Reduce Cybersecurity Insurance Premiums - Don't Get Hacked

cybersecurity insurance concept; lock icon on a computer hardware

The recent attack on the Colonial Pipeline made everyone aware of just how fragile cybersecurity can be. But companies who deal with it on a daily basis have always known it’s a serious threat. The problem is, that as the threat levels increase, insurance companies are beginning to make serious changes to the way they cover cybersecurity attacks. Businesses are paying more and getting less.

What is Happening in Cybersecurity Insurance?

Cyberattackers are becoming increasingly sophisticated and increasingly bold with their demands. According to InformationWeek, more than 60% of companies faced ransomware demands following a cyberattack in 2020. It isn’t just large companies affected either, between 50% and 70% of the companies attacked were small to medium-sized businesses. As a result, the number of claims being made to cybersecurity insurance companies is up, and the amount that is paid out for each is increasing as well. In an effort to stay afloat, many insurance companies are raising their rates.

For insurers still in the business, premiums are up 30% on average. However, many insurance providers are deciding that cyber insurance simply isn’t worth the hassle. As more insurers decide that the math just doesn’t add up to insure against cyberattacks, supply shrinks as demand grows. The resulting market forces exacerbate the already increasing cost of insurance.

Those insurance companies still offering insurance against cyberattacks need to find other ways to offset their costs. One way they are attempting to do this is by increasing the security requirements that businesses must meet to qualify for a policy. They are also becoming more proactive about verifying the required security measures are in place.

Cybersecurity insurance mandates increasing

The Cybersecurity & Infrastructure Security Agency (CISA) sees the increased mandates by insurance companies as a good thing. Too many companies fail to take the threat of cyberattacks seriously enough, which is part of what’s growing the rise in such attacks. In addition, they’ve recommended a cyber incident data repository, where affected businesses and insurers can share data about security breaches. This would provide valuable data for cybersecurity researchers, but would also provide better risk assessment data for companies deciding on the best course of action for their cybersecurity efforts.

In an effort to focus efforts on increased cybersecurity, the White House held a cybersecurity summit that included members from four insurance firms. Each of these firms - Travelers, Coalition, Resilience Cyber Solutions, and Vantage Group - offered a commitment to increasing both cybersecurity requirements and awareness of best practices in the field. Vishaal Hariprasad, CEO of Resilience, expressed concern about dropping coverage for business though, as doing so may externalize the threat to the public and other innocent victims.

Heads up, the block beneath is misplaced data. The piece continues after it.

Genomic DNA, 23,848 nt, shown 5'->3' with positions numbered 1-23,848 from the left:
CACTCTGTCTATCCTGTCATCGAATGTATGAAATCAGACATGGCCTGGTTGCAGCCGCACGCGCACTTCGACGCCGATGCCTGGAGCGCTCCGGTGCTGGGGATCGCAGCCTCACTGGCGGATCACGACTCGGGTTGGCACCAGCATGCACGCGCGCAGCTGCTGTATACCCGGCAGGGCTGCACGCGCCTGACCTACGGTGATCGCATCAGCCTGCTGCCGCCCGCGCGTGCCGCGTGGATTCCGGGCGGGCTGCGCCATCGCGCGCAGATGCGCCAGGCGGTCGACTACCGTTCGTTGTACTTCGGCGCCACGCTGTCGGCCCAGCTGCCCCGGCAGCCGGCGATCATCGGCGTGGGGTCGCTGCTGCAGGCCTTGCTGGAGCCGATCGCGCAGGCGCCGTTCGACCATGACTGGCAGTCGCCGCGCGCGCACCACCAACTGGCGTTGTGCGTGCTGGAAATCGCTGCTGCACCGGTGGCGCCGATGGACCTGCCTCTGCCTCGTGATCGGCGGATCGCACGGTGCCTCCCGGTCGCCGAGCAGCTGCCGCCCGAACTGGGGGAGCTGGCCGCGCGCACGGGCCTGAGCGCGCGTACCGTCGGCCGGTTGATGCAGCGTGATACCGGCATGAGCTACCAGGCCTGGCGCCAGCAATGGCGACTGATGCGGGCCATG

Steps to take to reduce premiums

Companies that offer cyber insurance are doing what they need to do to keep themselves in business and to promote a more secure cybersecurity framework. Businesses, whether they are consumers of cyber insurance or not, also have a role to play. By proactively increasing security steps, attacks across the board can be lowered, and insurance premiums can come down to reflect a more certain security landscape. Here are some concrete steps your business can take to play its part:

1. Stop thinking about security as a checklist

businessman thinking about cybersecurity insurance

It’s easy to think of security as just a list of boxes to check off. This is especially true if it’s something an insurance company is forcing you to do. But improperly configuring your security policies will provide little real defense. Insurance is nice to have, but there are some things it can’t fix. You are better off treating security as an integral part of how you do business. This will keep your data, and that of your customers, safe.

There are many cybersecurity frameworks to choose from. Such as SOC 2, ISO 27001, and CMMC. Implementing these policies is a great start to improving cybersecurity. But if their implementation is just a matter of policy, you’ll be left with little real protection. Instead, you need to understand the risk assessment that these policies are asking you to perform. Why do these policies exist? What is the purpose of checking the box? Only by understanding why the framework exists as it does can you hope to properly and thoroughly implement its protocols.